Nigeria is often referred to as the “Giant of Africa”, being both the most populous and wealthiest nation on the continent. The combination of a long history, diverse population and varied geography provides a fertile soil for a complex and varied cuisine, but one sadly underrepresented in Toronto.
Nigerian cuisine, like West African cuisine in general, is known for its richness and variety. Many different spices, herbs and ingredients provide a broad pallet for deeply flavoured dishes, often enlivened with a chilli pepper kick. Nigerian feasts are colourful and lavish; market and street foods are plentiful and varied.
Chef Beko — aka Beko The Food Mixologist — has been reaching into this rich tradition and combining it with his classical Western training to bring to Toronto a sophisticated take on what Nigerian food can be.
A classic spice mix of the countless street-side barbeques in Nigeria, suya is a complex and potent mix of powdered peanuts, chiles and spices used to season grilled meats; each blend personal and unique to the chef and the region. Here fresh black tiger shrimp gets the suya treatment, served on a homemade cheddar buttermilk biscuit infused with a drop of Chef’s homemade hot sauce.
Dods & Stewy Stewy
A classic dish of any-time-of-day Nigerian comfort food — a richly flavoured tomato and egg stew —paired with golden & sweet deep-fried plantains, and served with light green-gang salad of romaine, alfalfa & chives.
Nigerian Fried Chicken
These juicy, deep-fried chicken thighs are brined for 24 hours in a mix of orange, apple, thyme, garlic and spices, then dredged in a flour mix spiked with chili, cumin, curry and black pepper for a serious flavour punch.
This is one of the most quintessential dishes in the West Africa repertoire, with many countries embroiled in a perennial “Jollof War” around who gets to claim this flavourful roasted red pepper and tomato rice pilaf as their national dish — perhaps the only war where every side is a winner. Originating in the 14th C. Jolof Empire in the Senegambian region of West Africa, over the centuries this dish spread across Africa, and crossed the Atlantic with the African Diaspora to become the foundation of American rice dishes like Jambalaya and Hoppin’ John.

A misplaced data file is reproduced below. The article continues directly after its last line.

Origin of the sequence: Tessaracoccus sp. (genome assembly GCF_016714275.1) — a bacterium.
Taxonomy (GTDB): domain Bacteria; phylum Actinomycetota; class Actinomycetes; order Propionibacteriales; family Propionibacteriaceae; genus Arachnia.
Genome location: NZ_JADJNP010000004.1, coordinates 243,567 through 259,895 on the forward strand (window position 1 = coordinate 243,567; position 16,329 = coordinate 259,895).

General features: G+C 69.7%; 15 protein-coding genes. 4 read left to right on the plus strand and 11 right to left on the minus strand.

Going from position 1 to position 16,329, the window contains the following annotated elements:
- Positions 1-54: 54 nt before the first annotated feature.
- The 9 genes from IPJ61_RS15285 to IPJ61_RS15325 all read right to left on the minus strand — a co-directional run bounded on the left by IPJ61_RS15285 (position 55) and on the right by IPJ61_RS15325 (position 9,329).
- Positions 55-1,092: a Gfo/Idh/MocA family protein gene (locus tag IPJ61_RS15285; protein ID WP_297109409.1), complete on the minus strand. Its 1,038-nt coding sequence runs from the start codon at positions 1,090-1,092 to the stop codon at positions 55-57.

Served with honey-glazed carrots given a uniquely Nigerian umami-infusion via finely powdered dried crayfish, alongside an unctuous soft-boiled egg, and a side of Chef Beko’s Mixology Vol. 1 homemade, roasted Scotch Bonnet hot sauce.
Honey Bean Ice Cream
Nigerian Honey Beans, known as ewa oloyin in Yoruba, are a variety of black-eyed peas with a uniquely sweet, nutty flavor. Here they are pureed into a rich vanilla bean Crème Anglaise base, finished with a dash of salt and pepper to bring out the complexity of the flavours.
Nigerian-style soft yeasted doughnuts — a popular street snack — served with malt infused whipped cream, a dusting of icing sugar, chocolate drizzle and mint.
At the age of 4, a young Beko first visited Nigeria, a discovery that would change his life forever and plant the seed of a life-long desire to share the gifts of Nigeria with the world. Since then Chef Beko — aka Beko The Food Mixologist — has been cultivating his passion for Nigerian cuisine. Graduating from Humber Culinary in 2010, Chef Beko developed a person style of cooking merging traditional Nigerian flavours and ingredients with classic Western techniques. Chef Beko has cooked in various restaurants around the GTA, from Mark McEwan’s ONE Restaurant to 17 Steakhouse. In 2017, Chef Beko launched a catering project focussing on high-end, Afro-centric, Nigerian-inspired modern cuisine. To take part in Chef Beko’s journey, follow him and his one-of-a-kind creations on Instagram @bekothefoodmixologist.
“To me, good food goes with good conversations, good food goes with good laughs, and good food definitely goes a long way” —Beko The Food Mixologist.
Every weekend The Depanneur invites a guest chef to host a fun, family-style dinner party.